We need tradeoffs between results expected and resources required; every CPU clock is precious. If we can sacrifice some little realism without having the player noticing it and gain overall performances, this is a good way to go in my opinion.

An approximate, efficient algorithm

Having already aswered your question, if you don't really need the smallest sphere possible and an approximation of it is good enough, you can go with this algorithm.

algorithm MiniBall
    input: set V of points in space
    output: enclosing sphere in the form [center, radius]

    B = AABB(V)                // AABB from vertices
    C = mean(B.max + B.min)    // centroid of box B
    for each v in V:
        r = max(r, dist(C, v))        // distance to furthest point
    return [C, r]

The main idea is:

  • Consider the axis-aligned bounding-box, and use its centroid as origin. This ensures the sphere center will be always amongst the vertices;

  • Find the distance from the centroid to the furthest vertex, and use such distance as radius. This ensures that no points will lie outside of the sphere, at most on the sphere surface.

The complexity of this algorithm is O(n) where n is the number of vertices: you first read all vertices to find the bounding box corners, then you compute n distances between centroid and individual vertices.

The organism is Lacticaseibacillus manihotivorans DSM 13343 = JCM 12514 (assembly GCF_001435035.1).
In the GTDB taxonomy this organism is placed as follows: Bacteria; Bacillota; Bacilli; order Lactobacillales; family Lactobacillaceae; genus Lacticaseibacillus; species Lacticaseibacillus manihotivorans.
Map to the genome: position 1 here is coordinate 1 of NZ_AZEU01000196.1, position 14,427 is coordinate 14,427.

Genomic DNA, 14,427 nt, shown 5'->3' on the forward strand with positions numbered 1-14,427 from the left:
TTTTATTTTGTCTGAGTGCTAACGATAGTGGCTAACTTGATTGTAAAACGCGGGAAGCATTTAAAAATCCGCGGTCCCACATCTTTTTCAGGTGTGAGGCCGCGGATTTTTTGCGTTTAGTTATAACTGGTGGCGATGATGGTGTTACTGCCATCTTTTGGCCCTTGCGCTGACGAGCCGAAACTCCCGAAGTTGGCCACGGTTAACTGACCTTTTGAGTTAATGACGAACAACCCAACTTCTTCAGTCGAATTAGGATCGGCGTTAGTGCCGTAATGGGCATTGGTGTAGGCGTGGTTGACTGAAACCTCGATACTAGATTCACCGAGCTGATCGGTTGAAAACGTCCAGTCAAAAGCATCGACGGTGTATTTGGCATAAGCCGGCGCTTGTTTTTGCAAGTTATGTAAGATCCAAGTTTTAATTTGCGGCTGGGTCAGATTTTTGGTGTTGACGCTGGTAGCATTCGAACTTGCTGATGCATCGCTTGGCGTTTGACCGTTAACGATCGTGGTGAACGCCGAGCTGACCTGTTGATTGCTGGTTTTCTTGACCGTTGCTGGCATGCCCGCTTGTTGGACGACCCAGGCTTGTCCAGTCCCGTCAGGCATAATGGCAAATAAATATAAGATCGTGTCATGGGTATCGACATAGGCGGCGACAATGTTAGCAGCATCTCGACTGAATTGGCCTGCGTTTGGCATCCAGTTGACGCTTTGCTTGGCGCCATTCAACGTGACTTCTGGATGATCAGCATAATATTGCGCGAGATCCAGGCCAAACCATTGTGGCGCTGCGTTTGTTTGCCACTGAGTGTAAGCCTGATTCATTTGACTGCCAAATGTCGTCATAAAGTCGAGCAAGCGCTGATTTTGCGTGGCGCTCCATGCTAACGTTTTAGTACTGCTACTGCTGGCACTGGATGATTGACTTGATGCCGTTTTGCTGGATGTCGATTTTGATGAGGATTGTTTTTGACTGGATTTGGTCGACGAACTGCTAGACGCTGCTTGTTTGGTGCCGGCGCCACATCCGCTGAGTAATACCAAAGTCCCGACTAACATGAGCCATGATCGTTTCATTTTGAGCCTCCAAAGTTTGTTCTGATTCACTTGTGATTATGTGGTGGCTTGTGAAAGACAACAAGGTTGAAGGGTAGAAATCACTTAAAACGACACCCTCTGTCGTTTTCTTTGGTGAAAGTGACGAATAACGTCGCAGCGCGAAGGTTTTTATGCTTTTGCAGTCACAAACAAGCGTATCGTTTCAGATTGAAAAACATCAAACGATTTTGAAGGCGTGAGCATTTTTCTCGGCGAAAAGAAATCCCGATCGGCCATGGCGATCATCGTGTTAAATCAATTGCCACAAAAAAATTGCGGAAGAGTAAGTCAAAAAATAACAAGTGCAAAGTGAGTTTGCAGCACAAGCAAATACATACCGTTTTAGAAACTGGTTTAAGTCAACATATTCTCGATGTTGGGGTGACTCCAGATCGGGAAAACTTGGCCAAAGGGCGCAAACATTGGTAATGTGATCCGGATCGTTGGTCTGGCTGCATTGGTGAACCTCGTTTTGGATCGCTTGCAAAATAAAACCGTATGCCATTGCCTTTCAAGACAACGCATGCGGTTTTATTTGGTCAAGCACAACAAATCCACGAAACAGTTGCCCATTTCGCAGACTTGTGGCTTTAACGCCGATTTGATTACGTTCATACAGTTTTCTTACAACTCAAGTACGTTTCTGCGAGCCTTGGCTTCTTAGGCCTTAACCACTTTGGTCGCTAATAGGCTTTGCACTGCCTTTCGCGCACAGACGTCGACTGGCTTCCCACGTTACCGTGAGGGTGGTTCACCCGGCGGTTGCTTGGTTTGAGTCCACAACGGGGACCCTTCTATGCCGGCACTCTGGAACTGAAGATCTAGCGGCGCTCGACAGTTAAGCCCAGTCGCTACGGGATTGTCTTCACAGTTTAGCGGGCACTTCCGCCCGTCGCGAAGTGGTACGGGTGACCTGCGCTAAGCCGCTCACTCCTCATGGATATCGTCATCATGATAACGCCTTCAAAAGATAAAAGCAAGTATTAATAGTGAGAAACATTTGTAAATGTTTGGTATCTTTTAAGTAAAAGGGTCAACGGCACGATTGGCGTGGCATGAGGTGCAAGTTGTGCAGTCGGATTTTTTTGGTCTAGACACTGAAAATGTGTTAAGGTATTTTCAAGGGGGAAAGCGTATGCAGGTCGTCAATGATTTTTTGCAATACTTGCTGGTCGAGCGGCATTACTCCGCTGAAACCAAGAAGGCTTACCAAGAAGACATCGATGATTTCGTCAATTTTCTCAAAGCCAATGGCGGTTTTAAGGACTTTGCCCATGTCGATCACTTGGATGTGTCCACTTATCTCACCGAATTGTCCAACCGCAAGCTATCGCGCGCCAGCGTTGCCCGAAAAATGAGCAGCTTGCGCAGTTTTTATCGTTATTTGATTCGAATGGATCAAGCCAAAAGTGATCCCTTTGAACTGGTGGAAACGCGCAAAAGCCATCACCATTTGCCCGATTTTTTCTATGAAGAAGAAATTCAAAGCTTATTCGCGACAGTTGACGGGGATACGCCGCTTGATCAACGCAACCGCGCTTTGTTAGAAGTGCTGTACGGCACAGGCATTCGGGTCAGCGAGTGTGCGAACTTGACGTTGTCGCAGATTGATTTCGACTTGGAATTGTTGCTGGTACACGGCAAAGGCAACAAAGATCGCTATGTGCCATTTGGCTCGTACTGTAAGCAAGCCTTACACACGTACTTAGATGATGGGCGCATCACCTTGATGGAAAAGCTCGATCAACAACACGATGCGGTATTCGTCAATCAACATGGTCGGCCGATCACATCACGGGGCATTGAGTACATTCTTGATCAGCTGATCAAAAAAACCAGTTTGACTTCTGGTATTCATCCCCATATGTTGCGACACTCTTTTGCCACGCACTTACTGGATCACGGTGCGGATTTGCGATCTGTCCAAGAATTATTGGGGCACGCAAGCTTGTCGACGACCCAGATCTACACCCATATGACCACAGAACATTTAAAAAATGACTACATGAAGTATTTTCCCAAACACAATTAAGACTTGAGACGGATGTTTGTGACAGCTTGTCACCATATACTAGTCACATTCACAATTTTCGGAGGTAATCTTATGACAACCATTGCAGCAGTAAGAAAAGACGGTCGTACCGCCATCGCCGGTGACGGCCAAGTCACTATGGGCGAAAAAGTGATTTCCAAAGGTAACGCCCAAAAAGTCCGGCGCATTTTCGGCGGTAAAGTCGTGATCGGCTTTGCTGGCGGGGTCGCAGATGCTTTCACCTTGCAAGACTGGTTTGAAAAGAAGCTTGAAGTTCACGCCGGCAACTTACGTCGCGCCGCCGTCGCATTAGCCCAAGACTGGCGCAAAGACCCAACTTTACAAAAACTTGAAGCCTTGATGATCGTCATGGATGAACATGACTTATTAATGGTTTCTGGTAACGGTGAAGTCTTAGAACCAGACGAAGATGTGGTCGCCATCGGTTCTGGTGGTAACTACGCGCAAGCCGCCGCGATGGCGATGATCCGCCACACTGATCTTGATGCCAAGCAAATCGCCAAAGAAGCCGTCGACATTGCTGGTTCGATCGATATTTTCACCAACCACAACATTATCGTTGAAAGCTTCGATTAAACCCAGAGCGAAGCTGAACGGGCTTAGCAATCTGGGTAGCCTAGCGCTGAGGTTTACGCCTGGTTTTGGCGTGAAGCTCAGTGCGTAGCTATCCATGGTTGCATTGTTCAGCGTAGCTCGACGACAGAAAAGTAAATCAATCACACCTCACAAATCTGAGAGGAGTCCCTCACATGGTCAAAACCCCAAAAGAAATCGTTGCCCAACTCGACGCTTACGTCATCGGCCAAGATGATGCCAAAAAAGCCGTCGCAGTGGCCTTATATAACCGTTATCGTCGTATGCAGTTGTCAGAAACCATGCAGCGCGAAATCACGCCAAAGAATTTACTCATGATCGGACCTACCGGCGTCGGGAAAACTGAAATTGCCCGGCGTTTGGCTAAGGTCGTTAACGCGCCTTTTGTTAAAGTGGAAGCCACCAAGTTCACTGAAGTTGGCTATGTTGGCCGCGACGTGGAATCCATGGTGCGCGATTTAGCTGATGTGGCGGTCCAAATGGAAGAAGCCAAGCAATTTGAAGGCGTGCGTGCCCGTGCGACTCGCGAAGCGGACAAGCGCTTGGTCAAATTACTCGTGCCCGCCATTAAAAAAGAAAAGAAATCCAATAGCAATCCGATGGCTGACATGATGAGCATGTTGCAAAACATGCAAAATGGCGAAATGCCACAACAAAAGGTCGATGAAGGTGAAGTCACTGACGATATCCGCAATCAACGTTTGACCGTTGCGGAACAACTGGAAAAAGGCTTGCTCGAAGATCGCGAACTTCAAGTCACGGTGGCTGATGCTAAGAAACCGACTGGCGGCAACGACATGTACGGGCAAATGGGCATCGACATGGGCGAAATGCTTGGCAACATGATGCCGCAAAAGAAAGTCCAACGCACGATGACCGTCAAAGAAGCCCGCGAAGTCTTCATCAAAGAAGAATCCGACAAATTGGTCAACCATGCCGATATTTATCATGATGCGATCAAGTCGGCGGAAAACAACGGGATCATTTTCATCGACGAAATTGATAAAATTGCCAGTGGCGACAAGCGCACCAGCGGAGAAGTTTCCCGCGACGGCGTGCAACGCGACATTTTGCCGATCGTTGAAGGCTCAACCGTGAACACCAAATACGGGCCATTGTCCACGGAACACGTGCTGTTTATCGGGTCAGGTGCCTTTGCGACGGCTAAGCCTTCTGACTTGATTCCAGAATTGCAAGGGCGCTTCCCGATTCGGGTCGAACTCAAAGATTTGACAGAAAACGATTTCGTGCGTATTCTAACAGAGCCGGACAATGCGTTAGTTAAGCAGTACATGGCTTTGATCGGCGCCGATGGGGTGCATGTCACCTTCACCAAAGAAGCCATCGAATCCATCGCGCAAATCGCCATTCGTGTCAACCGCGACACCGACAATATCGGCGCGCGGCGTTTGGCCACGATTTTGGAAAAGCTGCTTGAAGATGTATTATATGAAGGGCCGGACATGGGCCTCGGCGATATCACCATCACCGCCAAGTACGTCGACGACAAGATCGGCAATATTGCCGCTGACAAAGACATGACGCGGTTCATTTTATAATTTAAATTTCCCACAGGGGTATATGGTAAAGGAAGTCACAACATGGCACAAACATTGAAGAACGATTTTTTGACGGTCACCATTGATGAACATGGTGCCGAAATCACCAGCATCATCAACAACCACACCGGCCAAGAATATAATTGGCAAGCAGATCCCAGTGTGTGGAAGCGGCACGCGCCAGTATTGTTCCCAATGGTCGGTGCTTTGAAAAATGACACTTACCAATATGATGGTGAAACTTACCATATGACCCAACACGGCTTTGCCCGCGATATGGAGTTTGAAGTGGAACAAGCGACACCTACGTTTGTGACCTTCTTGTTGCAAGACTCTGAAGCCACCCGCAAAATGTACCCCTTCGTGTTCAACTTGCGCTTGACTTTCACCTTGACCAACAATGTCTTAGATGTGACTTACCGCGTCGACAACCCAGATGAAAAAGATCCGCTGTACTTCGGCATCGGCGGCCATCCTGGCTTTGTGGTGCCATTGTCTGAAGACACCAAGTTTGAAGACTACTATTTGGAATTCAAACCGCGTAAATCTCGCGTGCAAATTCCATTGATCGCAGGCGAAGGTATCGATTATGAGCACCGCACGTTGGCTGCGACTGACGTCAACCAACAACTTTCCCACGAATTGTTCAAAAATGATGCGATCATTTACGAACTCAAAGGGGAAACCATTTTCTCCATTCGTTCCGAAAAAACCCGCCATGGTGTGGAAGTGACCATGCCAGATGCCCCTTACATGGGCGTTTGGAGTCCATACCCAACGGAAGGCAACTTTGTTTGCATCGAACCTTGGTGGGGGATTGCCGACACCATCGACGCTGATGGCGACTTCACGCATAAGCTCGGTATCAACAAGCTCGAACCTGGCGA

It's quite fast, and may be more suitable for a real-time application with average precision requirements, such as a videogame.

Bonus: you can tweak the code line computing distance, and use the criterion that better suits your needs:

  • Max distance: no points outside of the sphere, at least one on the surface;

  • Min distance: no points inside the sphere, at least one on the surface (not really recommended in most cases);

  • Average distance: compute both the larger and smaller radii, and use mean(minR, maxR) as sphere radius. On average the sphere will split the vertices set into two halves. Some points may be inside the sphere, others outside of it, some can lie on the surface.

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  • \$\begingroup\$ I edited the question liggiorgio. Does your answer still work now or is there any thing you want to add to it? \$\endgroup\$ – user116458 Jun 10 '18 at 11:59
  • \$\begingroup\$ My answer still works, I updated it anyway to reflect the further details you included and expand my explanation. \$\endgroup\$ – liggiorgio Jun 10 '18 at 13:26
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Here is what I came up with after some feedback from @nwp.

  • set the radius to 0

  • set the center to the first vertex.

  • add the radius incrementally to the absolute distance between the first point and each point on the mesh.

  • add the center incrementally to the radius halved.

  • add the entities position to the mesh.

For more info see this thread on chat.

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  • \$\begingroup\$ @AlexandreVaillancourt it answers the question now \$\endgroup\$ – user116458 Jun 8 '18 at 14:55
  • \$\begingroup\$ This does not give the smallest sphere. A simple counter example is 3 equidistant vertices. The smallest encompassing sphere would be center on the midpoint between them. If this solution solved your problem, then you need to reword your question to indicate you are looking for an approximation. \$\endgroup\$ – Pikalek Jun 9 '18 at 15:10
  • \$\begingroup\$ @Pikalek reworded the question \$\endgroup\$ – user116458 Jun 9 '18 at 15:16
  • \$\begingroup\$ @Pikalek does the answer work with a solid collision mesh \$\endgroup\$ – user116458 Jun 10 '18 at 11:57
  • \$\begingroup\$ @Pikalek do you have another counter example \$\endgroup\$ – user116458 Jun 11 '18 at 17:21